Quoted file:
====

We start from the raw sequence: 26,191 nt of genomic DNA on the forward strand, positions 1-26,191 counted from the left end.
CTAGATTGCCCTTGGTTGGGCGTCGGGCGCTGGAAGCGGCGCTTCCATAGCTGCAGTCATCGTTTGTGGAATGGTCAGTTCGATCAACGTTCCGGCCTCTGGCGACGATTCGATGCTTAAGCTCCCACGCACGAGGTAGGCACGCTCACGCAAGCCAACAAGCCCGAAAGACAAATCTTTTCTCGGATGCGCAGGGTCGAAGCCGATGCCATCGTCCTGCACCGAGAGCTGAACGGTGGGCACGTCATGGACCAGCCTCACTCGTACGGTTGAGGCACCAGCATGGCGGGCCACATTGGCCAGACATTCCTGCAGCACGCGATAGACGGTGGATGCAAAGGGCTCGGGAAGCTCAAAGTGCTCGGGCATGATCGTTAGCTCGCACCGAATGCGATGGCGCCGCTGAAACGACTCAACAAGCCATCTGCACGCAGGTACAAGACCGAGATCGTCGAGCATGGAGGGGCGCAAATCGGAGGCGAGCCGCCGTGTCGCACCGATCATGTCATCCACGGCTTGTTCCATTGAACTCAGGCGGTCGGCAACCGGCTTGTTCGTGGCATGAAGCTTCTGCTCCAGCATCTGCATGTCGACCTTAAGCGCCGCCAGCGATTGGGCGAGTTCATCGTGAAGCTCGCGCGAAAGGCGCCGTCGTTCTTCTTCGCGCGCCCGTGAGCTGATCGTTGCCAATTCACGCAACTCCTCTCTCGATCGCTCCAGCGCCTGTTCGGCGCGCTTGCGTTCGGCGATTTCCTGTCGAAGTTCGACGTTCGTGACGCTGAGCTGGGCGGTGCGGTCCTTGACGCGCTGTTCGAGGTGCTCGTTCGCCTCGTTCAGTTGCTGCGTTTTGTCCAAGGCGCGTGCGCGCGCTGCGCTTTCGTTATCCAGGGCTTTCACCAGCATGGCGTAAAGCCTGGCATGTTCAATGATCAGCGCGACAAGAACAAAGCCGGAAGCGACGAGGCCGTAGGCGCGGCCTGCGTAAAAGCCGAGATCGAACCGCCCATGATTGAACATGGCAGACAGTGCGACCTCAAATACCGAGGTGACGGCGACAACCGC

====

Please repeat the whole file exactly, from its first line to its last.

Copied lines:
We start from the raw sequence: 26,191 nt of genomic DNA on the forward strand, positions 1-26,191 counted from the left end.
CTAGATTGCCCTTGGTTGGGCGTCGGGCGCTGGAAGCGGCGCTTCCATAGCTGCAGTCATCGTTTGTGGAATGGTCAGTTCGATCAACGTTCCGGCCTCTGGCGACGATTCGATGCTTAAGCTCCCACGCACGAGGTAGGCACGCTCACGCAAGCCAACAAGCCCGAAAGACAAATCTTTTCTCGGATGCGCAGGGTCGAAGCCGATGCCATCGTCCTGCACCGAGAGCTGAACGGTGGGCACGTCATGGACCAGCCTCACTCGTACGGTTGAGGCACCAGCATGGCGGGCCACATTGGCCAGACATTCCTGCAGCACGCGATAGACGGTGGATGCAAAGGGCTCGGGAAGCTCAAAGTGCTCGGGCATGATCGTTAGCTCGCACCGAATGCGATGGCGCCGCTGAAACGACTCAACAAGCCATCTGCACGCAGGTACAAGACCGAGATCGTCGAGCATGGAGGGGCGCAAATCGGAGGCGAGCCGCCGTGTCGCACCGATCATGTCATCCACGGCTTGTTCCATTGAACTCAGGCGGTCGGCAACCGGCTTGTTCGTGGCATGAAGCTTCTGCTCCAGCATCTGCATGTCGACCTTAAGCGCCGCCAGCGATTGGGCGAGTTCATCGTGAAGCTCGCGCGAAAGGCGCCGTCGTTCTTCTTCGCGCGCCCGTGAGCTGATCGTTGCCAATTCACGCAACTCCTCTCTCGATCGCTCCAGCGCCTGTTCGGCGCGCTTGCGTTCGGCGATTTCCTGTCGAAGTTCGACGTTCGTGACGCTGAGCTGGGCGGTGCGGTCCTTGACGCGCTGTTCGAGGTGCTCGTTCGCCTCGTTCAGTTGCTGCGTTTTGTCCAAGGCGCGTGCGCGCGCTGCGCTTTCGTTATCCAGGGCTTTCACCAGCATGGCGTAAAGCCTGGCATGTTCAATGATCAGCGCGACAAGAACAAAGCCGGAAGCGACGAGGCCGTAGGCGCGGCCTGCGTAAAAGCCGAGATCGAACCGCCCATGATTGAACATGGCAGACAGTGCGACCTCAAATACCGAGGTGACGGCGACAACCGC